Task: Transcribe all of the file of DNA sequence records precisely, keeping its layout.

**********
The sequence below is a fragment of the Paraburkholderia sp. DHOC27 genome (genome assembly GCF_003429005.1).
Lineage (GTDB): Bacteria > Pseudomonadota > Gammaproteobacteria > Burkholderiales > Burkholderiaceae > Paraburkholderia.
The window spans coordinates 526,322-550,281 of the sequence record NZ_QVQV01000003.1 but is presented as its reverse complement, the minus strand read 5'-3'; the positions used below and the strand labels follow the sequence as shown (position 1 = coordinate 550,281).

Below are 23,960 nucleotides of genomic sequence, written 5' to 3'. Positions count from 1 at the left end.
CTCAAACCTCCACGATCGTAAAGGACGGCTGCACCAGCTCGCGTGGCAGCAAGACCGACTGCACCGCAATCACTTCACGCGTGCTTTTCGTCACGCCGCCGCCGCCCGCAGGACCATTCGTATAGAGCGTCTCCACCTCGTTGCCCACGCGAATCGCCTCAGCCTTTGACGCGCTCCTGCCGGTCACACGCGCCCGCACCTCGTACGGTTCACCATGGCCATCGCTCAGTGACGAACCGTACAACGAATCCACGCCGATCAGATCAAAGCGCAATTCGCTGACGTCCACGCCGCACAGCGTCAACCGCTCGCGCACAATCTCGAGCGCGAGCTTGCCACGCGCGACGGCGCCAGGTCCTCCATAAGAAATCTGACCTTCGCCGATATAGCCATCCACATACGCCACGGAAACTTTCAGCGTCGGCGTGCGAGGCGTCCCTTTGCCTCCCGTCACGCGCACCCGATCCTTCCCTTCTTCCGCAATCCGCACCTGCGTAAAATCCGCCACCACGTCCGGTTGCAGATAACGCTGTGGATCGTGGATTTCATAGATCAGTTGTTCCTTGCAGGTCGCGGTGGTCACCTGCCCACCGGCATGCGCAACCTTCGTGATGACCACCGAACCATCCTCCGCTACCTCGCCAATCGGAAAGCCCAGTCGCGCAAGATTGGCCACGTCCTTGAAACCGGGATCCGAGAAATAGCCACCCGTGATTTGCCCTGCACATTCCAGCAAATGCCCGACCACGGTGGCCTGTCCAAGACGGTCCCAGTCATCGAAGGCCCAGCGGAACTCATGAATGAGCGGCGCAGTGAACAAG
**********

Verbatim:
The sequence below is a fragment of the Paraburkholderia sp. DHOC27 genome (genome assembly GCF_003429005.1).
Lineage (GTDB): Bacteria > Pseudomonadota > Gammaproteobacteria > Burkholderiales > Burkholderiaceae > Paraburkholderia.
The window spans coordinates 526,322-550,281 of the sequence record NZ_QVQV01000003.1 but is presented as its reverse complement, the minus strand read 5'-3'; the positions used below and the strand labels follow the sequence as shown (position 1 = coordinate 550,281).

Below are 23,960 nucleotides of genomic sequence, written 5' to 3'. Positions count from 1 at the left end.
CTCAAACCTCCACGATCGTAAAGGACGGCTGCACCAGCTCGCGTGGCAGCAAGACCGACTGCACCGCAATCACTTCACGCGTGCTTTTCGTCACGCCGCCGCCGCCCGCAGGACCATTCGTATAGAGCGTCTCCACCTCGTTGCCCACGCGAATCGCCTCAGCCTTTGACGCGCTCCTGCCGGTCACACGCGCCCGCACCTCGTACGGTTCACCATGGCCATCGCTCAGTGACGAACCGTACAACGAATCCACGCCGATCAGATCAAAGCGCAATTCGCTGACGTCCACGCCGCACAGCGTCAACCGCTCGCGCACAATCTCGAGCGCGAGCTTGCCACGCGCGACGGCGCCAGGTCCTCCATAAGAAATCTGACCTTCGCCGATATAGCCATCCACATACGCCACGGAAACTTTCAGCGTCGGCGTGCGAGGCGTCCCTTTGCCTCCCGTCACGCGCACCCGATCCTTCCCTTCTTCCGCAATCCGCACCTGCGTAAAATCCGCCACCACGTCCGGTTGCAGATAACGCTGTGGATCGTGGATTTCATAGATCAGTTGTTCCTTGCAGGTCGCGGTGGTCACCTGCCCACCGGCATGCGCAACCTTCGTGATGACCACCGAACCATCCTCCGCTACCTCGCCAATCGGAAAGCCCAGTCGCGCAAGATTGGCCACGTCCTTGAAACCGGGATCCGAGAAATAGCCACCCGTGATTTGCCCTGCACATTCCAGCAAATGCCCGACCACGGTGGCCTGTCCAAGACGGTCCCAGTCATCGAAGGCCCAGCGGAACTCATGAATGAGCGGCGCAGTGAACAAG